Ah the ever optimist.
I like to think that I’m counted in the group of people who are predominantly optimistic. When I wake up, I look forward to the day, to my 1 hour drive from a rural community to an urban area. I look forward to whatever is on my schedule at work for the day, to working alongside my co-workers, lending guidance and support to my clients. I look forward during the day to my trek back home, what I might see along the way, perhaps a good movie or series on the television. I’m thinking about what I’ve got to prepare for supper and looking forward to that, and to spending an evening with my wife and during the evening I even look forward to laying my head down on the pillow and drifting off to the land of sleepys.
Not overly infused with adventure, heart-pounding exercise, amazing highlights worthy of documenting, but days upon days of happy and content moments which multiplied over a period, amass a pretty good life. Sure there are ups and downs from time-to-time, and problems to deal with and things to overcome. It’s not all rosy and sublime, but throughout it all, it’s pretty safe for me to say that I think in the end it all works out, and that it’s good to remember that in the periods of unrest.
Have you ever noticed however that sometimes optimistic people such as me have a curious influence on people we come into contact with? Some genuinely smile just when I walk into their view, and I feel like Norm walking into the bar in Boston named Cheers. “Hey Norm!” everyone turns and then they carry on. Sometimes it’s like that when people look up, smile and say, “Your always in a good mood. Do you ever have a rough day?”
And on the other hand there are people who seem to wake up snarly and ugly, just spoiling for a fight and looking for the least thing to provoke them. Conversations with these people usually start innocently enough with a, “Hey good morning!” to be followed with their, “What’s good about it?” reply. Somehow they don’t appreciate it when I start telling them the many things that are good about it. Hmmm….
“Looks like we’re due for 3 or 4 centimetres of snow this afternoon. Should be a pretty drive home tonight. Be sure to drive safe everybody!” I’ll say as I’m walking into the area where I work during the day. “Really? I hate snow. I just wish we could get snow Christmas eve and Christmas day and then it would disappear for another year”. Ouch. The optimistic attitude rubs the people the wrong way yet again.
Yet overall, I’d say that people appreciate my positive outlook on things. We have a board up in one of the halls at our office called, ‘Keeping it Real’. Your name gets put up for a week with a few other employees and the rest of the staff can go to it and write a little post-it note stating what they like or appreciate about you. Then your name disappears and someone else’s takes your place and you have the chance to return the favour.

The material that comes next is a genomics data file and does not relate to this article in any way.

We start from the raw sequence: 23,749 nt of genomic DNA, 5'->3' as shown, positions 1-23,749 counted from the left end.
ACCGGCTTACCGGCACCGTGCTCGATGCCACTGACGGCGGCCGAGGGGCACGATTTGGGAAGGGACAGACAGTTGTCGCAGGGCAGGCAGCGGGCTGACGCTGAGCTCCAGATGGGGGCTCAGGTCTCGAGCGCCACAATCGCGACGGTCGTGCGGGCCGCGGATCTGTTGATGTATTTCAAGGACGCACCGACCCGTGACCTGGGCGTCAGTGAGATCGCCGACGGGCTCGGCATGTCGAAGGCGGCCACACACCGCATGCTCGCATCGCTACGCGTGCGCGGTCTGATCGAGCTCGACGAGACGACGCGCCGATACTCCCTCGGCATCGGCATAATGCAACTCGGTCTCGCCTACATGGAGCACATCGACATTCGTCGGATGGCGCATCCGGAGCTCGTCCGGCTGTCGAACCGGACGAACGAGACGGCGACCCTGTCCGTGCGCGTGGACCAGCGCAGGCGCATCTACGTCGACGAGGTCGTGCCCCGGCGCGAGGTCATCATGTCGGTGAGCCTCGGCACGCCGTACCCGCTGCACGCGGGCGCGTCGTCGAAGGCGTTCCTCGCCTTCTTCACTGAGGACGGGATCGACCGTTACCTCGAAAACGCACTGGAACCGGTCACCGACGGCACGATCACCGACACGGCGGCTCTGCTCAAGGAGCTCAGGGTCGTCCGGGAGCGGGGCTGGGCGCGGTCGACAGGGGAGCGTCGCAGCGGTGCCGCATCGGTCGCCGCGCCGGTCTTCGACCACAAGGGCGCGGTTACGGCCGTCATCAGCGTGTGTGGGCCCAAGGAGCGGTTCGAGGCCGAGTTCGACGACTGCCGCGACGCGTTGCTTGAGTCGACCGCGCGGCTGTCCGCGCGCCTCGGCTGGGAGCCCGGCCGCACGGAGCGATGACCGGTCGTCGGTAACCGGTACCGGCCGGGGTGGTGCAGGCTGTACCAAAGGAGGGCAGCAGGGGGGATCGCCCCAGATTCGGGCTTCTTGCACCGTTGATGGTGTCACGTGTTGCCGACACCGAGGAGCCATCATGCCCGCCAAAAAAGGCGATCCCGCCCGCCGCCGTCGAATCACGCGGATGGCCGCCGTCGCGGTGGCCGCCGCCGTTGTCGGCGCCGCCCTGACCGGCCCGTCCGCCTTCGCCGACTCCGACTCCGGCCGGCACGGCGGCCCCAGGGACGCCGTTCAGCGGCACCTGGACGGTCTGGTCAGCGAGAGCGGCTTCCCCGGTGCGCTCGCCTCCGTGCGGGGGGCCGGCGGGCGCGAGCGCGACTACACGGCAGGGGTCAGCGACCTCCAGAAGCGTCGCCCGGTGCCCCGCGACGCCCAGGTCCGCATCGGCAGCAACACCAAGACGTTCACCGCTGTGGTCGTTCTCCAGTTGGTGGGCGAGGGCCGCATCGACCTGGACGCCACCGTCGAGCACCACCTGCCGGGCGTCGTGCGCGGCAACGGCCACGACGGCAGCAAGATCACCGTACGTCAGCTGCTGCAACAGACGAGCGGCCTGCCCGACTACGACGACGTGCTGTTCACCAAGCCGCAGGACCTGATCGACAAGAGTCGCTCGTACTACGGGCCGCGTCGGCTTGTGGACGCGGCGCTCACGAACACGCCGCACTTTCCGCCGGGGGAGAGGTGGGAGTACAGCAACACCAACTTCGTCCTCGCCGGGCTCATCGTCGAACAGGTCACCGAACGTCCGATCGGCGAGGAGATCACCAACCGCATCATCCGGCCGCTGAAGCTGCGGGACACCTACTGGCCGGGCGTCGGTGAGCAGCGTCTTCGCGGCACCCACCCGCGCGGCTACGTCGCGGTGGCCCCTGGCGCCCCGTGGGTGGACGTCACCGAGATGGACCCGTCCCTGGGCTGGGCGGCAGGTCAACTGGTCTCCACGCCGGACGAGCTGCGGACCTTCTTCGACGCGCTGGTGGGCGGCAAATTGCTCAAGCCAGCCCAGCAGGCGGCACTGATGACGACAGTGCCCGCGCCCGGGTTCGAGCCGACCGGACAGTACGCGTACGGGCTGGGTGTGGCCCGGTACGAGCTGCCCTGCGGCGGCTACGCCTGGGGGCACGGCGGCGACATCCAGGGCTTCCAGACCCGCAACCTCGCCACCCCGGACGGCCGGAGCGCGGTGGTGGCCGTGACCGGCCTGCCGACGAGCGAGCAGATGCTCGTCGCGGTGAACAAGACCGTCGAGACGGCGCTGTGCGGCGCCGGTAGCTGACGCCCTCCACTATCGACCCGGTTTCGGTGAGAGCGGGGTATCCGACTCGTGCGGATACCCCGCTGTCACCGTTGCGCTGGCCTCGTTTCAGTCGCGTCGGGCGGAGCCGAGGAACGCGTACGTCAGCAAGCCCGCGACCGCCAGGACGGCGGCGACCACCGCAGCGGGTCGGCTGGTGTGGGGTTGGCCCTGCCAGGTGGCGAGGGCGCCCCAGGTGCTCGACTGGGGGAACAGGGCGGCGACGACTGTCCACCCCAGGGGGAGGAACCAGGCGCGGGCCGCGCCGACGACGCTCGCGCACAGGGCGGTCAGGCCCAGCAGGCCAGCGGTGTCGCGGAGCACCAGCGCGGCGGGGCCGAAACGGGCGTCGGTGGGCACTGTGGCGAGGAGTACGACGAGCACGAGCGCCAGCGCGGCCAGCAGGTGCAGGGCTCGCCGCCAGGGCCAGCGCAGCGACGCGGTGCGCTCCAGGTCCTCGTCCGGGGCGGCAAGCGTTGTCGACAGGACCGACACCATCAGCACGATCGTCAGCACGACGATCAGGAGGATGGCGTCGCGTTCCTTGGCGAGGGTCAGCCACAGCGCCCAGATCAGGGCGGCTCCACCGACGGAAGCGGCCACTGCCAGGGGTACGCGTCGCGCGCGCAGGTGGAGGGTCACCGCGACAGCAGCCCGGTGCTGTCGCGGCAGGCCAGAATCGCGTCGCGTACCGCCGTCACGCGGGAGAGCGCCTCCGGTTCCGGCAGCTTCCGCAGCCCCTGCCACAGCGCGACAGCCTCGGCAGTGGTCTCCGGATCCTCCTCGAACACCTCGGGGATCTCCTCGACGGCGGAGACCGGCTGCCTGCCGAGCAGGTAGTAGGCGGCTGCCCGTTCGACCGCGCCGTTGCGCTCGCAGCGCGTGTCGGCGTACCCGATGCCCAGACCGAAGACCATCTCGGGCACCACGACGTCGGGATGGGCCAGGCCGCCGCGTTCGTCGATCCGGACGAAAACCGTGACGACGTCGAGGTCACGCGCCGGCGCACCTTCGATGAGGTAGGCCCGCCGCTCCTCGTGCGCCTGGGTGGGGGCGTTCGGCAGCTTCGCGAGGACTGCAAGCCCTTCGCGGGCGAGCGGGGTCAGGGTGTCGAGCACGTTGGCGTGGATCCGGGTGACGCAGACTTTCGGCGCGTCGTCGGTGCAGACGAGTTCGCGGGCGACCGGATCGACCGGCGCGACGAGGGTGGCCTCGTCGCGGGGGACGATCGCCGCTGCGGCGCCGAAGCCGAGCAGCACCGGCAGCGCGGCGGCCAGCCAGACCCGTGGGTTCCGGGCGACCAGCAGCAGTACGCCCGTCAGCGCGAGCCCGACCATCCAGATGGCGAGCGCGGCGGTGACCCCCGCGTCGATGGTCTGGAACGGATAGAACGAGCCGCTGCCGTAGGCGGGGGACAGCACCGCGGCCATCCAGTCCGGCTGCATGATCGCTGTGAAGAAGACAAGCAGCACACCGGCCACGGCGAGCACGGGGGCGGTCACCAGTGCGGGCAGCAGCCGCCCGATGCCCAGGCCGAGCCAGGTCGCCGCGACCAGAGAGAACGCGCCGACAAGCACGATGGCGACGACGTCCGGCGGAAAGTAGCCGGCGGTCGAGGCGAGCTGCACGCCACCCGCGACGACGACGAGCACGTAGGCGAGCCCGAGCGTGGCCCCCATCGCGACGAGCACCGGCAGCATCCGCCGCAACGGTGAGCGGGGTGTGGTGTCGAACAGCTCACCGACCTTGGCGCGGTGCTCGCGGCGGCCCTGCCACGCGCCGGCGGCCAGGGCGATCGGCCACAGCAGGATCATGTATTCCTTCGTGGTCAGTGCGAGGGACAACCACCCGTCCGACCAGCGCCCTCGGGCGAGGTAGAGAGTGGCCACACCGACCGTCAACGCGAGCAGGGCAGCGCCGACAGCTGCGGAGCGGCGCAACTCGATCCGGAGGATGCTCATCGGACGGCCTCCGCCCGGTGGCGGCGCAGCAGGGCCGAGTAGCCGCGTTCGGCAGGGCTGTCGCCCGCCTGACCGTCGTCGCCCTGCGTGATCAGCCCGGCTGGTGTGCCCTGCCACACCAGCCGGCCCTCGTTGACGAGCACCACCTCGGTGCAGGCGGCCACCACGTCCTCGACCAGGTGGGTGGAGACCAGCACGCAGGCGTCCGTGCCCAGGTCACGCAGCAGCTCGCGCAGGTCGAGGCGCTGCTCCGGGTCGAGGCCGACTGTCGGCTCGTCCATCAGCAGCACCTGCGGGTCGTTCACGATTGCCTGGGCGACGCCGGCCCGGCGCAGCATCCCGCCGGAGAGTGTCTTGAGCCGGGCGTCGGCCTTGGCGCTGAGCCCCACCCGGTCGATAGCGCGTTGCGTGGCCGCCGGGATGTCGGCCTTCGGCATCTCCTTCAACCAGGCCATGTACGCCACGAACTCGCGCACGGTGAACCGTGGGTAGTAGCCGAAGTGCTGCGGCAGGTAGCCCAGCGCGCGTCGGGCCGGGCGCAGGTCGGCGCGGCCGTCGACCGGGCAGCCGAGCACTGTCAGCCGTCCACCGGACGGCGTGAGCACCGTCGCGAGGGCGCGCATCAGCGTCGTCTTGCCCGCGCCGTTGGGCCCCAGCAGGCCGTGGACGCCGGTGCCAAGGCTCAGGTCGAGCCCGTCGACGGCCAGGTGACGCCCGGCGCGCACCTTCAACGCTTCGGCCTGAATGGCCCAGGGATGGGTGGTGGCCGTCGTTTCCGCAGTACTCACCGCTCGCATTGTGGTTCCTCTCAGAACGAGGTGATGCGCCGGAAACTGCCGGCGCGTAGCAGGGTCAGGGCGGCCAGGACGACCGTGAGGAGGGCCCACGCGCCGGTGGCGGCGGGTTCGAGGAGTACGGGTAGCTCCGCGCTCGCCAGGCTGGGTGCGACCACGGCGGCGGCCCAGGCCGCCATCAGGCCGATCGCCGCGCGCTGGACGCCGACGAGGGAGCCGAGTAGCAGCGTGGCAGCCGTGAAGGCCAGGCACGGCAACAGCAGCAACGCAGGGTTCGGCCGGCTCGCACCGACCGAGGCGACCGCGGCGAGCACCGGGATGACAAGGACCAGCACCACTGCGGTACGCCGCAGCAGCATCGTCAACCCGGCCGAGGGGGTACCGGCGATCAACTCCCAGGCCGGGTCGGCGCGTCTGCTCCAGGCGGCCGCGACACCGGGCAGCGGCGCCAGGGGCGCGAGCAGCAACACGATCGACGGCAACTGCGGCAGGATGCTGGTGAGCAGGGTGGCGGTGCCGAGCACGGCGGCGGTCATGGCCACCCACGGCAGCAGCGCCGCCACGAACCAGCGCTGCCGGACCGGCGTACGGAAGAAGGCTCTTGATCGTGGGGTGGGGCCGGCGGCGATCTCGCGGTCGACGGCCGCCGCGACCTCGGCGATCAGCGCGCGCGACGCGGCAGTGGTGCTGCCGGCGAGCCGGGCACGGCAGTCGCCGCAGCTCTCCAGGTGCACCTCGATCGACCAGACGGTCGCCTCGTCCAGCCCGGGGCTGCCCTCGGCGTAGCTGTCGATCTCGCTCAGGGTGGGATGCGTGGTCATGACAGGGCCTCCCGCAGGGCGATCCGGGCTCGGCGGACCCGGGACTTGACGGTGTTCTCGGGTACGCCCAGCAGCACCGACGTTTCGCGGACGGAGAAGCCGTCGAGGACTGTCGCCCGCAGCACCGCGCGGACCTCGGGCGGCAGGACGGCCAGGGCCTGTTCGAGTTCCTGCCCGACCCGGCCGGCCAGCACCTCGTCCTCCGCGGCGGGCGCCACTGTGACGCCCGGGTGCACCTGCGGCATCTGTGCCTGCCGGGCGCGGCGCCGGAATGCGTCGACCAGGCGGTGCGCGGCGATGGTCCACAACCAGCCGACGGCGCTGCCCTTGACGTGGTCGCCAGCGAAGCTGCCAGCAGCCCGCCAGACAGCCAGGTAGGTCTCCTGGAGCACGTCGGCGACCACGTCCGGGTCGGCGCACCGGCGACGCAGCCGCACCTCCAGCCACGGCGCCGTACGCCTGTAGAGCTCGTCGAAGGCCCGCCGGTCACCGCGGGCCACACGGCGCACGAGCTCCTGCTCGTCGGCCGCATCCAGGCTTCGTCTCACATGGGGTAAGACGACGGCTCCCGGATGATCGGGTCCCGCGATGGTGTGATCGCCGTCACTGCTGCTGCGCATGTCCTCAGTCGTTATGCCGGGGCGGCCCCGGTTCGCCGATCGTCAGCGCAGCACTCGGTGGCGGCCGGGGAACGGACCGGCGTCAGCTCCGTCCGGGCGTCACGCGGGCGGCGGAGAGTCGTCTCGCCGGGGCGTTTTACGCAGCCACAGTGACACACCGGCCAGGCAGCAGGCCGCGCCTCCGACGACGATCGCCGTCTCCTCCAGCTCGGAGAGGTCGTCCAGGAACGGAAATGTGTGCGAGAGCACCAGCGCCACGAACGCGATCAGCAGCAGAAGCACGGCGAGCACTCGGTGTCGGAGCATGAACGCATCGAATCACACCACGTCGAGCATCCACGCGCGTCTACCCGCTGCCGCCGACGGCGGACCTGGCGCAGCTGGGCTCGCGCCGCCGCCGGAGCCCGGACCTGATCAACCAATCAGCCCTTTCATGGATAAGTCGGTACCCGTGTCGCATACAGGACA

In my own case, several people said they liked my happy positive and optimistic attitude. One said they appreciated the fact that I never burdened anyone with my own personal problems – if I have any. And that got me thinking. While it’s true I don’t have major issues and problems regularly, and I’d be hard-pressed to come up with huge issues, I do have minor irritants every so often, but I’ve never felt walking around and sharing those with my co-workers to be appropriate. After all, those are usually personal issues, and I’ve got a partner at home that I work through those things with and it works. Why bring them to work?
But let me ask you a question. Haven’t you had the experience where someone comes in and starts liberally passing around their negativity? They drone on about catastrophes that in reality aren’t any big deal. Such as, “AHHHHHH! I couldn’t believe it! Do you know on the way in today I had four red lights! Four! It didn’t matter how fast I drove to the next light, it turned red just as I got near it! And then I stopped at a drive-thru to get a large coffee with milk and they gave it to me with sugar and milk! I had to stop and go back and say, Excuse me, do you know what I ordered here? This is not acceptable”.
I think I’d rather be seen as the person in the office whose upbeat and positive. It generally gets me surrounded by people on a regular basis who are likewise positive. That doesn’t mean we can’t share our frustrations, we just know they’ll work out and generally see them for what they are, not more than they are.
I’d go so far in this post to suggest that if your work requires you to work with other people, that you try to conduct yourself with more optimism and positivity. Not necessary to be at the extreme end and be phony, but if you’ve got to lean one way or the other, choose optimism. It does a mind and body good!